Most ROK readers should find the idea of vocation intuitive. Women have purposes specific to their sex and should not attempt to steal or destroy manly places. However, the caste hierarchy and relative levelling of vocations may seem extraneous to American readers: the US were founded over the idea that neither a centralized Church nor a nobility should exist. Did not the Founding Fathers reject the caste system from the start? Indeed—but I am neither American nor conservative enough to put them on the same footing than sacred texts.

5. Hierarchy per se is not a problem, poor hierarchy is

A hierarchy where manly men have authority over feminine women works well. Each one has a role fit to its nature and can realize one’s own purposes with the help of the other. An inverted, matriarchal hierarchy where women would rule, on the other hand, is dissatisfying: women would look like caricatures of men by being bossy, let their defects such as conformism and group-thinking tendency express, and turn men into slaves or short-term driven pleasure-seekers. None of the parts would be able to realize its better tendencies, such as loving and caring for women, or meeting with challenges for men.

Likewise, the four-caste hierarchy is supposed to be the better or fairer one. A society following it and having proper individuals at each level would be the most harmonious one, even in poverty. When the regular order gets messed up, so does the whole society: Kshatriya pretending to spiritual authority start subordinating it to political interests, just as the Protestant princes of Europe did in the sixteenth century; Vaishya pretending to power end up commercializing everything, turning politics into a marketplace where lobbyists and sellouts abound. “Inferior” castes cannot help but bring their essential ethos with them no matter where they go or what they pretend to be.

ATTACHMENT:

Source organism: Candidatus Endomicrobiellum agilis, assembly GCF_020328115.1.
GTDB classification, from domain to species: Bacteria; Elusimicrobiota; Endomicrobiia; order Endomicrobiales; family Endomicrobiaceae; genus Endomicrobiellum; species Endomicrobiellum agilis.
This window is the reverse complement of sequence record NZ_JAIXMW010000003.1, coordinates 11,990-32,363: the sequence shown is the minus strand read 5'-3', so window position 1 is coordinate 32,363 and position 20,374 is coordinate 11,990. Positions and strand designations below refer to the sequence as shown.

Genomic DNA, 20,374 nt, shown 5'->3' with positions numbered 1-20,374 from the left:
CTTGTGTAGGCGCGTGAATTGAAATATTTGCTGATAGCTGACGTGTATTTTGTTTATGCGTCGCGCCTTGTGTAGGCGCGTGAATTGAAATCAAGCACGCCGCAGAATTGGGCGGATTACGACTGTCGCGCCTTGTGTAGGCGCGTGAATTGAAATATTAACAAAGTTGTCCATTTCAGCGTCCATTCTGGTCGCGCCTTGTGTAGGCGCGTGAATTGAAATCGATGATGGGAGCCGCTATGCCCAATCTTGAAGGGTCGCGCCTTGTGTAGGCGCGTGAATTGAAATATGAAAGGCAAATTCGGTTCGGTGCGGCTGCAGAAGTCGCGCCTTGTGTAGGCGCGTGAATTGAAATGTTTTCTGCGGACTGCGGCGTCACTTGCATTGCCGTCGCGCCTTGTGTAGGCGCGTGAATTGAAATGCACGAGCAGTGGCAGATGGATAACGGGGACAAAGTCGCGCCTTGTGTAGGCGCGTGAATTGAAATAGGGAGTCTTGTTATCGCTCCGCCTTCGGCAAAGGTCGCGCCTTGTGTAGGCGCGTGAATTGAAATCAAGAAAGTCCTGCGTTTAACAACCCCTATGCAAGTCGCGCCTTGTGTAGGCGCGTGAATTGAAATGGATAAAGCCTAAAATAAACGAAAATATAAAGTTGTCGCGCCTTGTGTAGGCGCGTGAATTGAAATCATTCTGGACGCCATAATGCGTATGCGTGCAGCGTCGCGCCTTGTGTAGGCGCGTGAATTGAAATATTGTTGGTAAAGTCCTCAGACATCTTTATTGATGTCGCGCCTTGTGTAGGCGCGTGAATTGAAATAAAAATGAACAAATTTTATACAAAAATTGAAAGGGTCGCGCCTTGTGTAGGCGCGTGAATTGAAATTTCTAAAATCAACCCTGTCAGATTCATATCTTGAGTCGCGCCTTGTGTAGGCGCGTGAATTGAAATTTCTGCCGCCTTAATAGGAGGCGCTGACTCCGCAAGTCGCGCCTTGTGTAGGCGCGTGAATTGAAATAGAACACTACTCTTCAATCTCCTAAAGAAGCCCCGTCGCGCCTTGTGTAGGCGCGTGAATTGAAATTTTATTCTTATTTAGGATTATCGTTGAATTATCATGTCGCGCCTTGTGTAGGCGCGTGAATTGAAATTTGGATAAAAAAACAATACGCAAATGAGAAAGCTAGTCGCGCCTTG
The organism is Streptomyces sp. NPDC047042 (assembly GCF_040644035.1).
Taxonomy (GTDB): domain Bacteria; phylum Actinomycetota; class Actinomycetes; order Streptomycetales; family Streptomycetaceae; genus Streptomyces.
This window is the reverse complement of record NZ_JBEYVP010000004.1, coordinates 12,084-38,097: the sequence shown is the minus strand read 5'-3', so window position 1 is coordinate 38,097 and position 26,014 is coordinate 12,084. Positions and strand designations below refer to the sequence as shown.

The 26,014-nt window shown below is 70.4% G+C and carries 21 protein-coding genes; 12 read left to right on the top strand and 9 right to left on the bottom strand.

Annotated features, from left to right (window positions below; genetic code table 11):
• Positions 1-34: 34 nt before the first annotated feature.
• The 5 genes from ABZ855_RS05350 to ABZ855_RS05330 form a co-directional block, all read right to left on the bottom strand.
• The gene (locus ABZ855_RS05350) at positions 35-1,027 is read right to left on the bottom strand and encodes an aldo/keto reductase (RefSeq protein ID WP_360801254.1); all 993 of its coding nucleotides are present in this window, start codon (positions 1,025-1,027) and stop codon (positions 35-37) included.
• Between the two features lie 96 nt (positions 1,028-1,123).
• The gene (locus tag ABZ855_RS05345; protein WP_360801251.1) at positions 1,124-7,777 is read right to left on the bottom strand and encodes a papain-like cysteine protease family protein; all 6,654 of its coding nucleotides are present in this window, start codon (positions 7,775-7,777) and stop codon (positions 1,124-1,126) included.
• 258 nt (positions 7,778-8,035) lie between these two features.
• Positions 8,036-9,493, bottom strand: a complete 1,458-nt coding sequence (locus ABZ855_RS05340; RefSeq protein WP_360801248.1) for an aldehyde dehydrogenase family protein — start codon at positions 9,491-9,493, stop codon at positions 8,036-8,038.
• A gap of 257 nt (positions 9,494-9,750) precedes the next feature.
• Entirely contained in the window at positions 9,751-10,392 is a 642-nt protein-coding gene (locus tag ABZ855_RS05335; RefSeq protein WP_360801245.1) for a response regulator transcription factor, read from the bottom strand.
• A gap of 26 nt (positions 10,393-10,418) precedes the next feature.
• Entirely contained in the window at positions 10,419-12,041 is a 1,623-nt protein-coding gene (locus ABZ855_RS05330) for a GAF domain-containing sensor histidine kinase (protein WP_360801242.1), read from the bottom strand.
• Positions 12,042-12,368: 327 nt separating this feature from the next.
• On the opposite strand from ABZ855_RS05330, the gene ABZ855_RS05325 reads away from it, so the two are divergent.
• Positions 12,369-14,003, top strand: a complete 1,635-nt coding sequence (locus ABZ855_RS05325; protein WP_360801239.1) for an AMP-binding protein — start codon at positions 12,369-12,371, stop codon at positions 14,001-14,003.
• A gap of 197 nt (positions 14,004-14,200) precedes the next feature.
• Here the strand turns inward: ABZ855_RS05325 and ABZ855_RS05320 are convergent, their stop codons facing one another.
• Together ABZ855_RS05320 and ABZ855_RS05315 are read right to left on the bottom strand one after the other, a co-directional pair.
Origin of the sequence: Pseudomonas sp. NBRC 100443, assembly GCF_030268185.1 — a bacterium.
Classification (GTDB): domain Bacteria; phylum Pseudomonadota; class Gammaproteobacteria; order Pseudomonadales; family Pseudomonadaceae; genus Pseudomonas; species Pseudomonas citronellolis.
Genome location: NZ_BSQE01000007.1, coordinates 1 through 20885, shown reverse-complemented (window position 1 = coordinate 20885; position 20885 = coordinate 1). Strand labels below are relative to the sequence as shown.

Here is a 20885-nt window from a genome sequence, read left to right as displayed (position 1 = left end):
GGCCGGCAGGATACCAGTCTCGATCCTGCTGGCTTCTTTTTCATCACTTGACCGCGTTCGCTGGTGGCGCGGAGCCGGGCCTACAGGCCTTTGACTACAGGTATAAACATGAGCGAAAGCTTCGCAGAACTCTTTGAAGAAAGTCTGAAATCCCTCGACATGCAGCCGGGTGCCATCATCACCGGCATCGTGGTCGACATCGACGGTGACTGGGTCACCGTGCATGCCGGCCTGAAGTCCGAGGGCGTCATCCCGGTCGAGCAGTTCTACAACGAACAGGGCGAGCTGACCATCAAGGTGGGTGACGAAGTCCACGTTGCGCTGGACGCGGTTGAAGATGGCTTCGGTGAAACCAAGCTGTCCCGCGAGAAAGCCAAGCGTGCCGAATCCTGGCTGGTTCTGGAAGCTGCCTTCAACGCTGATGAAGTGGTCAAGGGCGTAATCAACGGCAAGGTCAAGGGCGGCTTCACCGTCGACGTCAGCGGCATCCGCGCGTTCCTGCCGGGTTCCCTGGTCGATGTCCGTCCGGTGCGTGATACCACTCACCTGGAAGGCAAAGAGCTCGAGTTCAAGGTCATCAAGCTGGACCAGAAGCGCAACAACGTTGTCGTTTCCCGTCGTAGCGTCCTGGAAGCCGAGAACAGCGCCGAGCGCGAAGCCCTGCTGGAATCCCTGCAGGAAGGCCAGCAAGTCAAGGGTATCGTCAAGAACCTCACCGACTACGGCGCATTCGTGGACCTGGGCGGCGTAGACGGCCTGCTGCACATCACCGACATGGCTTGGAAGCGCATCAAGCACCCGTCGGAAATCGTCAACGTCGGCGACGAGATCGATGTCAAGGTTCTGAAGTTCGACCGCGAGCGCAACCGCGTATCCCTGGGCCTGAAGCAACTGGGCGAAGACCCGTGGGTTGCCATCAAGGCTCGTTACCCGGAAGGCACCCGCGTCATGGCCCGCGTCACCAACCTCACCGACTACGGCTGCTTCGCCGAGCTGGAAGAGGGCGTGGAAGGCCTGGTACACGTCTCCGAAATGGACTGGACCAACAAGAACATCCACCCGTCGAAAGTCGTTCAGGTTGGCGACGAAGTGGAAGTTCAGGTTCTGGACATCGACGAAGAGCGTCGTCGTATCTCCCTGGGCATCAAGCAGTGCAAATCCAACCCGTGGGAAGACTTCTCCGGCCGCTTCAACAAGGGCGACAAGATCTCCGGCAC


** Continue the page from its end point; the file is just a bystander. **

The lesson, here, could be that modernity has been mostly synonymous with a “vaishya-ization” of society: universities have turned into an academic niche market, politics have become a market as well, and the process have been aggravated by women trying to play men—especially upper bourgeois women pretending to political power. Each “inferior” caste denying the “superior” ones their rights and special prerogatives have made the world poorer.

As for myself, I have no problem with the idea that some, even men, should not be entitled to financial independence: libertarianism may work well among members of Mensa, but 70-IQ people clearly need some paternalist management not to drown into their own stupidity.

“Even a capable Shudra must not accumulate wealth, for when a Shudra becomes wealthy, he harasses Brahmins.” (10.129) Some wealthy people fund seditious, divisive groups such as BLM, some who enjoy a small authority act like power-tripping assholes, some women get beta orbiters and management power… A fair hierarchy is not one with equal chances or opportunities to get promoted, but one where each one can reach his rightful place.


Alt-Right blogger Lawrence Murray contrasted Buddhism, which enjoys some cultural status and association with the upper classes in the West, with an “intensely alien Hinduism.” Practicing yoga, reciting a handful of mantra and mingling with other bourgeois bohemian while sipping fair trade green tea seems indeed easier than vindicating such a frankly non-modern order.

Modernity in general and the so-called American Dream in particular entertain a deep trend of anti-traditional, anti-dharmic thinking which promotes an abstract and formally autonomous individual able to do has he wants. “Gender” or the negation of biological sex in the name of a chosen or psychological sex is but the last product of the trend.

If you could choose between a society where Hillary Clinton had won the election and a society with castes and sacred fires, would you have the guts to choose the second option—knowing that women would be women but also that you may be, say, a Vaishya and thus not entitled to (for example) give a scholarly opinion about what the Bible says?

Whatever your answer, remember that modern ethical theories come and go with the Zeitgeist, whereas dharmic cultures still exist today side by side with modern technology. I could bet anything that in a hundred years the Law Code of Manu will still be studied while Anita Sarkeesian’s name will be forgotten.